The vessel that launched into the Faultless Linen building in St. Louis April 3 killing three people at the laundry business and one at a box manufacturer was a vertical condensate storage tank, technically referred to as the SCR or semi-closed receiver, federal officials said.
The SCR provided the condensate or hot water to a steam generation and supply system supporting a corrugated box manufacturing process at Loy-Lange Box Company. That process was in the process of starting up on the morning of the incident.
Initial visual examination suggests the bottom pressure boundary of the SCR failed. Once the SCR unit is removed from the building, Chemical Safety Board (CSB) investigators will conduct a more thorough inspection of the SCR.
According to initial calculations performed by CSB investigators, the SCR contained about 510 gallons of water and operated at about 330°F and 100 psig.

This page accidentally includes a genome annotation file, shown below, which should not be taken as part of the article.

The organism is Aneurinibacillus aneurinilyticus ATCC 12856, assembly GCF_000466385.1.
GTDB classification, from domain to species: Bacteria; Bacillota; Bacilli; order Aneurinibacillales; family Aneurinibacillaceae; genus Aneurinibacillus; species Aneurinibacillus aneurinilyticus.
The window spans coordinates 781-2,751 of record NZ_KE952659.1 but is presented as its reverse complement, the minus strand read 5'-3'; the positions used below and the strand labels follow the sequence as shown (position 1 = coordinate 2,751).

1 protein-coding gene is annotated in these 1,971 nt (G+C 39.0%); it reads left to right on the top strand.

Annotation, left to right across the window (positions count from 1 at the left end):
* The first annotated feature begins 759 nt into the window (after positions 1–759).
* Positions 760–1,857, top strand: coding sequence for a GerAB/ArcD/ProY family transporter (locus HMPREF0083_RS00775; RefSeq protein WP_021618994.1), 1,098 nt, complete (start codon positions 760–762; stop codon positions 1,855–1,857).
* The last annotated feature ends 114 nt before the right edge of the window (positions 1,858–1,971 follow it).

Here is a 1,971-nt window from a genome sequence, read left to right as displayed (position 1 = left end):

The SCR itself is roughly 20 to 25 feet tall and about 3 feet in diameter and about 3000 lbs.
When the vessel failed, the hot condensate jetted from the bottom, converting from hot water to steam. The power of the jet of water rapidly turning to steam broke the vessel loose from its piping attachments and fastenings, propelling it through the internal structure and roof of the building. The downward force of the steam launched the 3,000-pound vessel with a speed of about 120 mph, about 425 feet into the air and about 515 feet from its starting point. The SCR remained airborne for over 10 seconds.
The structural integrity of both buildings is still being assessed. One crew was able to enter an area deemed safe at the Loy-Lange facility to 3-D photo-document the scene. This information will help further assess the site and determine next steps to stabilize the building and the location of potential evidence.
Protocols to remove the SCR from the Faultless building are in development. The failure mode of the SCR is unknown at this early stage in the assessment, however, in cases of vessel failure it is typical for the CSB to examine issues of vessel operation, preventive maintenance, and mechanical integrity.